+ex, +ez Pmax Pmax Pmin Pmin
+ex, -ez Pmax Pmax Pmin Pmin
-ex, -ez Pmin Pmin Pmax Pmax
-ex, +ez Pmin Pmin Pmax Pmax

Zone A (Triangular compression zone)

This case corresponds to four rectangular areas in every corner of the footing. It usually occurs with large bi-axial eccentricity, imposing a high triangular compressive area in one of the corners, as shown by the shaded region in Figure 3. The remaining corners lose contact with the soil. Hence, this case is not advisable for design.

Figure 3: Eccentricity (-ex, -ez) at Zone A & triangular compression area around P3

 

Maximum pressure (Bellos & Bakas, 2017):

 

 

Corner pressures based on eccentricity
P1 P2 P3 P4
ex(+), ez(+) Pmax 0 0 0
ex(+), ez(-) 0 Pmax 0 0
ex(-), ez(-) 0 0 Pmax 0
ex(-), ez(+) 0 0 0 Pmax

Zone D (Trapezoidal compression zone)

Zone D also corresponds to large eccentricities in the areas attached in the x-direction of the footing, as shown in Figure 4. The eccentricity in the z-direction (ez) is much greater than in the x-direction (ex). In this case, two corners of the footing lose contact with soil and produce a trapezoidal compressive area. Compared to zone A, which is entirely outside the secondary zone, a portion of zone D is still covered by the secondary zone.

 

Figure 4: Eccentricity (-ex, -ez) at Zone D & trapezoidal compression area around P3

 

Maximum & minimum corner pressures (Bellos & Bakas, 2017):

 

 

 

Vertical heights of the trapezoidal compressive area (Bellos & Bakas, 2017):

 

 

 

 

Corner pressures based on eccentricity
P1 P2 P3 P4
ex(+), ez(+) Pmax 0 0 Pmin
ex(+), ez(-) 0 Pmax Pmin 0
ex(-), ez(-) 0 Pmin Pmax 0
ex(-), ez(+) Pmin 0 0 Pmax

 

Zone E (Trapezoidal compression zone)

Similar to zone D, this case also produces a trapezoidal compressive area but is caused by a large eccentricity in the x-direction(ex).

Figure 5: Eccentricity (-ex, -ez) at Zone E & trapezoidal compression area around P3

 

Maximum & minimum corner pressures (Bellos & Bakas, 2017):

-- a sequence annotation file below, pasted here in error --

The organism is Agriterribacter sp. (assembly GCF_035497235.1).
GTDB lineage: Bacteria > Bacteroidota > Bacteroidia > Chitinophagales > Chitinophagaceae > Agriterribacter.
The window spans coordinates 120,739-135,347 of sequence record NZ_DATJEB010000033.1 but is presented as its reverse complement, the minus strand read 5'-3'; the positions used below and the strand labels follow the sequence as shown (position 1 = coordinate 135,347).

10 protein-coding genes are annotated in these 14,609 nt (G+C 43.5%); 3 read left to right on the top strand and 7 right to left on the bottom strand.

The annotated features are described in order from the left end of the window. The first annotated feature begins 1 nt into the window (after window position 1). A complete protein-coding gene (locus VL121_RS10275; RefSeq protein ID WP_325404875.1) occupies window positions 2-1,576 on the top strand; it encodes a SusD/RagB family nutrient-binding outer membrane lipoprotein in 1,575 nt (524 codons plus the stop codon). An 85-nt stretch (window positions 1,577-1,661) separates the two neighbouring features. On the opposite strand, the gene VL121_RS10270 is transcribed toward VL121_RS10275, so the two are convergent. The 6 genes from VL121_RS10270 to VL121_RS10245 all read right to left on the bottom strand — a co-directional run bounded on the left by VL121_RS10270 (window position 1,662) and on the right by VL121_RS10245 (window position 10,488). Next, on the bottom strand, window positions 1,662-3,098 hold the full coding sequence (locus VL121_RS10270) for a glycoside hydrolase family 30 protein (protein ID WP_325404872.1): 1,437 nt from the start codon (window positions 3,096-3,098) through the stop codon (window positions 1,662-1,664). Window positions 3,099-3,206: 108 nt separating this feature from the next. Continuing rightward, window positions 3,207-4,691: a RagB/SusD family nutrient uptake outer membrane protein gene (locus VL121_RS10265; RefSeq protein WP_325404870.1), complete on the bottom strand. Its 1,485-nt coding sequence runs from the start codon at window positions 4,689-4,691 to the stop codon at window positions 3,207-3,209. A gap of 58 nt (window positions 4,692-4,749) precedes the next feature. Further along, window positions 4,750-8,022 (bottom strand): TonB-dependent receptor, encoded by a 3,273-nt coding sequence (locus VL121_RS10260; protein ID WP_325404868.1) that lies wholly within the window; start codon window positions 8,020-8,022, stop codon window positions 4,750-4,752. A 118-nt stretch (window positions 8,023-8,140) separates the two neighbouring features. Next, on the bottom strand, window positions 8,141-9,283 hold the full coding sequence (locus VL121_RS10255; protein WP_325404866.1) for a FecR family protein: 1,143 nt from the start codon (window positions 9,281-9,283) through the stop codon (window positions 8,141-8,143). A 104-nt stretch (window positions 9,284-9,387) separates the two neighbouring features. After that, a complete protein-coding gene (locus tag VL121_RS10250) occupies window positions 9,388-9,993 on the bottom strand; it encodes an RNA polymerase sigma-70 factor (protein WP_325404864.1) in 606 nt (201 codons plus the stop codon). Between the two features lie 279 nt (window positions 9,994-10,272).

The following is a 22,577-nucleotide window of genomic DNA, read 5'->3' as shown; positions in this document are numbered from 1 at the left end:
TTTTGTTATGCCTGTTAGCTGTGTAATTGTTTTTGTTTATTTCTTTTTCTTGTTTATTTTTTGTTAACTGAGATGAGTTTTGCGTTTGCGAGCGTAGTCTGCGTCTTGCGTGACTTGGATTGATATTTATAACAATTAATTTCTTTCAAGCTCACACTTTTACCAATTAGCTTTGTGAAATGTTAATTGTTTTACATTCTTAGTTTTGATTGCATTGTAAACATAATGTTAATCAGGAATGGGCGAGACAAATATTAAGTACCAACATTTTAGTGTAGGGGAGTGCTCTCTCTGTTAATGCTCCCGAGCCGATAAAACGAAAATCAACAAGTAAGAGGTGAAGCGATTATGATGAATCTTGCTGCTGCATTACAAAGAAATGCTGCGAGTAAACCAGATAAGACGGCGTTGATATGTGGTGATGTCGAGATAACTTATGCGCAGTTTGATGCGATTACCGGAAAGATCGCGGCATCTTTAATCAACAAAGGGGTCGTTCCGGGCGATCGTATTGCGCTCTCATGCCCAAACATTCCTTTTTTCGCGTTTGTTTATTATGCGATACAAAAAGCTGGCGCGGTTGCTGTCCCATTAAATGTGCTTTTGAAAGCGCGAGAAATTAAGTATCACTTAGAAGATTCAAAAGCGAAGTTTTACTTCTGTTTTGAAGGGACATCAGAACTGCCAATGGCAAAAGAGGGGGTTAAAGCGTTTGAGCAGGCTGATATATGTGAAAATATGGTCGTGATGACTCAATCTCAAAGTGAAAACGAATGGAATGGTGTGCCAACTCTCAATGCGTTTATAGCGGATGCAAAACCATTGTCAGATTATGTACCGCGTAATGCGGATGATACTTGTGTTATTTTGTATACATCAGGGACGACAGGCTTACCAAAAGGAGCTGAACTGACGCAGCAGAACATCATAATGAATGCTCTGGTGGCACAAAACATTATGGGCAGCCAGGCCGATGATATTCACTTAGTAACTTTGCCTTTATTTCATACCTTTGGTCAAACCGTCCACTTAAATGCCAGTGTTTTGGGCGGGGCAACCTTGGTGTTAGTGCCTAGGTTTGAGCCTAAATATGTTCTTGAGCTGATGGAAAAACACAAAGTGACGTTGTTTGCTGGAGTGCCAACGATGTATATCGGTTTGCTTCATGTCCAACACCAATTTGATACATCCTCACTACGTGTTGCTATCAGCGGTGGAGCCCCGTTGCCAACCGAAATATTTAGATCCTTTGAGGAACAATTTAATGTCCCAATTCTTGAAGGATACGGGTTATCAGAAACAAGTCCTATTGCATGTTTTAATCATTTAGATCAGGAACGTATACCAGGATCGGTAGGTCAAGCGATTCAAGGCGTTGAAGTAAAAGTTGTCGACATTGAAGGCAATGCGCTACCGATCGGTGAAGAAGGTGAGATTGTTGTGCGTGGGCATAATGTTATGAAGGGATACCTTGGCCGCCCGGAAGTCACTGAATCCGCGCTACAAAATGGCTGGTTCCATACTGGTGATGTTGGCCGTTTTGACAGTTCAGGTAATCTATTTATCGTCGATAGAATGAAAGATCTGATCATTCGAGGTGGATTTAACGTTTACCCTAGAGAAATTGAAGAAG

Horizontal bases of the trapezoidal compressive area (Bellos & Bakas, 2017):

 

 

 

 

Corner pressures based on eccentricity
P1 P2 P3 P4
ex(+), ez(+) Pmax Pmin 0 0
ex(+), ez(-) Pmin Pmax 0 0
ex(-), ez(-) 0 0 Pmax Pmin
ex(-), ez(+) 0 0 Pmin Pmax

Zone B (Pentagonal compression zone)

This case occurs when the applied loads on the footings generate a moderate eccentricity within the secondary zone. The areas covered by zone B are bounded by two curved sides and one flat base around the exteriors of zone C. In this case, a pentagonal compressive area is produced, and only a corner of the footing loses contact with the soil. However, the solutions provided below are slightly complex and require numerical solving methods for the corner pressures and the x & y intercepts of the compressive area.

Corner pressures (Bellos & Bakas, 2017):

 

 

 

Pentagonal sides of the compressive area (Bellos & Bakas, 2017):

 

 

 

 

 

Corner pressures based on eccentricity
P1 P2 P3 P4
ex(+), ez(+) Pmax Pq 0 Pp
ex(+), ez(-) Pp Pmax Pq 0
ex(-), ez(-) 0 Pp Pmax Pq
ex(-), ez(+) Pq 0 Pp Pmax

 

Alternatively, a more direct solution by S.S. Ray (1995) can be used for the corner pressures and intercepts of the pentagonal compressive zone. The equations are given below:

Corner pressures (S.S. Ray, 1995):

 

 

 

 

Pentagonal sides of the compressive area (S.S. Ray, 1995):

 

 


SkyCiv’s Foundation Design Module is capable of solving the base pressures of a rectangular concrete footing. Additional design checks in accordance with different design codes (ACI 318-14, Australian standard 2009 & 2018, and Eurocode) are also available.

 

Want to try SkyCiv’s Foundation Design software? Our free tool allows users to perform concrete footing calculations without any download or installation!

References:

  • Bellos, J., Bakas, N. (2017). Complete Analytical Solution for Linear Soil Pressure Distribution under Rigid Rectangular Spread Footing.
  • Das, B.M. (2007). Principles of Foundation Engineering (7th Edition). Global Engineering
  • Rawat, S., et. al. (2020). Isolated Rectangular Footings under Biaxial Bending: A Critical Appraisal and Simplified Analysis Methodology.
  • Ray, S.S. (1995). Reinforced Concrete. Blackwell Science